Habitat Enhancement Effectiveness – Biological Monitoring & Evaluation VII

Salmonid Research, Monitoring, and Evaluation (RM&E)

Monitoring Research
Project ID18-Umat-03
Recovery DomainsInterior Columbia
Start Date06/01/2019
End Date06/30/2023
Last Edited04/14/2022
1 - 1


The overall goal of the CTUIR biomonitoring program is to evaluate the effectiveness of CTUIR stream restoration efforts in respect to aquatic biota, particularly spring Chinook salmon, summer steelhead, and bull trout populations. The project seeks to assess the biological outcomes of a wide range of restoration efforts in the ceded territory of the Umatilla, Grande Ronde, John Day, Walla Walla and Tucannon subbasins. CTUIR’s approach to habitat restoration is based in the framework of the Umatilla River Vision where Geomorphology, Hydrology, Connectivity, Riparian Vegetation, and Aquatic Biota are identified as the key touchstones vital to a healthy river ecosystem and essential to the re-naturalization of the tribal First Foods. CTUIR utilizes this framework to identify and design holistic restoration projects that seek to restore floodplain function as it is described in the River Vision and address the primary limiting habitat factors in association with each of the identified touchstones.

To date this project has been predominantly the physical monitoring component complementary of the CTUIR Biomonitoring Plan with site level fish and macroinvertebrate response monitoring. Current monitoring includes Columbia Habitat Monitoring and BPA programmatic Action Effectiveness Monitoring (AEM) habitat monitoring protocols in combination with biological data to provide detailed site scale fish/habitat relationship information comparable on a regional level. Continued emphasis on monitoring the physical limiting factors addressed by CTUIR restoration actions is critical in informing managers and implementers for guiding future restoration efforts.

With the increasing size and ambition of fisheries habitat restoration projects, CTUIR requires scalable field and remote monitoring tools to measure the results of these actions. CTUIR has utilized the CHaMP/AEM habitat protocol along with several biological measures to assess baseline and post stream restoration conditions to this point. These methods have been found to be challenging to apply at many of the larger sites where CTUIR has undertaken stream and floodplain restoration actions. This project would fund the second part of a three part research endeavor to review the CHaMP/AEM protocol alongside the Physical Habitat Monitoring Strategy developed by CTUIR in 2015. PHaMS emphasizes remote sensing methods at larger scale restoration projects. Incorporating the methodologies and efficiencies from the two separate protocols into a site by site specific monitoring plan will be the ultimate goal.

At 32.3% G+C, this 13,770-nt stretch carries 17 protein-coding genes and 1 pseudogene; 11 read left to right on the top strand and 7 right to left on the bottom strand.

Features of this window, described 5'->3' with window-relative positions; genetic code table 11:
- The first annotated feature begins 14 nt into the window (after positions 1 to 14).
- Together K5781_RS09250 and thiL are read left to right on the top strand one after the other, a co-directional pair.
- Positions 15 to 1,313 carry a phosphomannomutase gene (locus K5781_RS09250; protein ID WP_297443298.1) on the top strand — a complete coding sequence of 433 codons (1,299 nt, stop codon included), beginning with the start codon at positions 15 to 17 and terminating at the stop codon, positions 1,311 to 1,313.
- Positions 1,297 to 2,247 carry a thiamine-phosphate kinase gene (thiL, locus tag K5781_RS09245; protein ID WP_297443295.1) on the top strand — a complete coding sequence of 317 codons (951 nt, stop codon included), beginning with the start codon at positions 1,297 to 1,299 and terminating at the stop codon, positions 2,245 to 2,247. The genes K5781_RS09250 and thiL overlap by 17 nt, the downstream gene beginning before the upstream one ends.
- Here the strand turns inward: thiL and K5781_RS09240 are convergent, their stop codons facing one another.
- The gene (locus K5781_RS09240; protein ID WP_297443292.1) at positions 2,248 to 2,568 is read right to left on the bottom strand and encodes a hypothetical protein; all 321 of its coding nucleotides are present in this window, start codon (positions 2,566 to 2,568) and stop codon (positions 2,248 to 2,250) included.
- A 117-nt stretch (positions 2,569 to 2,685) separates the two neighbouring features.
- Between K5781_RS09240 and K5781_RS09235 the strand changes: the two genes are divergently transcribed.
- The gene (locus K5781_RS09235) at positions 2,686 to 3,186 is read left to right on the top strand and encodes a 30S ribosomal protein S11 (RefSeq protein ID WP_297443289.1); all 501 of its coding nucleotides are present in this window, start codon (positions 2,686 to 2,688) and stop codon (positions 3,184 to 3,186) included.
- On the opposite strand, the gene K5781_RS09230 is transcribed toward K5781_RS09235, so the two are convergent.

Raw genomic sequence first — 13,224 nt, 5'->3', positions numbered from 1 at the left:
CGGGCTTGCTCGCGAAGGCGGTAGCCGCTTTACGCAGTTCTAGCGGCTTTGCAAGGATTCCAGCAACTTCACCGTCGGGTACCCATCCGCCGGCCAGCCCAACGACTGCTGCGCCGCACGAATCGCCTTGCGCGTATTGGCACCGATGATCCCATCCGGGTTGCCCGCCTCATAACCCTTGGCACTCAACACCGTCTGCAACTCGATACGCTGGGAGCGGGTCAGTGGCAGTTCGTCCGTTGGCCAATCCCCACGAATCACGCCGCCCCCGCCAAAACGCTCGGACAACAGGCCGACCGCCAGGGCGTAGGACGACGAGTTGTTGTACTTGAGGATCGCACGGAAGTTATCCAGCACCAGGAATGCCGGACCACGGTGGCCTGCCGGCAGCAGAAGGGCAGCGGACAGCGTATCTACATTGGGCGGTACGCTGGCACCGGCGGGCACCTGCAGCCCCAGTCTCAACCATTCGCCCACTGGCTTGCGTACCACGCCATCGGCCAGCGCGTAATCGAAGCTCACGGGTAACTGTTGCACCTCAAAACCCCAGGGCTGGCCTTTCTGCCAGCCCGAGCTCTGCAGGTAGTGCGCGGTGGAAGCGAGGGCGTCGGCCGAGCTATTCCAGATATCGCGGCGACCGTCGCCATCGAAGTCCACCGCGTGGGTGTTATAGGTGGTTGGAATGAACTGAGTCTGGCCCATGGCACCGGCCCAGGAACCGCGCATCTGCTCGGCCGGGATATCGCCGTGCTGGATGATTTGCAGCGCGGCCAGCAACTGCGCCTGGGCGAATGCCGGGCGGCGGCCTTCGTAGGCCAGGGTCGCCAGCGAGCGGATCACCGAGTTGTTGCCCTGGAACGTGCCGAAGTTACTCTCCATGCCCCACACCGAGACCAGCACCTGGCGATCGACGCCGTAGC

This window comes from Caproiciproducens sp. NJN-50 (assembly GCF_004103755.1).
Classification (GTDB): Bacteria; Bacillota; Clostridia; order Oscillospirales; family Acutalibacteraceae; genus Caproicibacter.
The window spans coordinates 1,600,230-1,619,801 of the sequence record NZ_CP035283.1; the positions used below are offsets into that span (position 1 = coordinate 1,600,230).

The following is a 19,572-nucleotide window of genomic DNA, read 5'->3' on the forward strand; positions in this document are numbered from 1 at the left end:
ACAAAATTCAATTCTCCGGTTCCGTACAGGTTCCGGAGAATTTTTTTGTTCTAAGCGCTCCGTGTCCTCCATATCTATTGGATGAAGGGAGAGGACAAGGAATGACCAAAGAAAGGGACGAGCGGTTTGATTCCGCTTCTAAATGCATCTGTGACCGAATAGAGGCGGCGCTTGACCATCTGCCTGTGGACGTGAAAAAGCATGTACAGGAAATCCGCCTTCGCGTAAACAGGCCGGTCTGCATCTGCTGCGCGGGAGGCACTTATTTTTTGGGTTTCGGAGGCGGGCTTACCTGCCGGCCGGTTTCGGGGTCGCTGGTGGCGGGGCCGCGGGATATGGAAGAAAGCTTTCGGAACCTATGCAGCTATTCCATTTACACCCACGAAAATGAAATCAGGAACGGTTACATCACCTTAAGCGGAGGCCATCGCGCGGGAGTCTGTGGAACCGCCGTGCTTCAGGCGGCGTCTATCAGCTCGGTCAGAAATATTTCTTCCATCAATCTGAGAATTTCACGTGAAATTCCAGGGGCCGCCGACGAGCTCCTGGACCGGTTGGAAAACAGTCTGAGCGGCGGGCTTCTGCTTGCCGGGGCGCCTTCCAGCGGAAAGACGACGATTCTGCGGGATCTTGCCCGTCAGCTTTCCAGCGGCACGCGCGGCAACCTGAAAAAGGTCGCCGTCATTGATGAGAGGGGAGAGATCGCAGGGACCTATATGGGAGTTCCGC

This seventh year project will provide a cost share for BPA funding in order to help meet the objectives of the CTUIR biomonitoring program, through training to benefit the continued habitat monitoring and a research endeavor to design a future monitoring strategy for large floodplain restoration projects. As well as a continuation and extension of a long term macroinvertebrate study designed around the restoration efforts. The ability to detect biological changes in response to habitat restoration is critical for determining habitat quantity and quality, and to understand what particular restoration action or suite of actions yield the greatest biological response.

Proposed work for 2019 includes continued site level habitat monitoring of three sample locations within Meacham Creek (permanent technician time funded by BPA, training funded by PCSRF). Juvenile salmonid abundance surveys at each sample site during summer and fall seasons (permanent technicians funded by BPA). Collaboration of redd abundance surveys for spring Chinook and summer steelhead conducted throughout the Meacham tributary March-September (permanent technicians funded by BPA). Continuation of Meacham macroinvertebrate study through OSU subcontract (PCSRF funded). Continuation of the CHaMP/PHaMS methodology review and metric comparison with collection and processing of data (PCSRF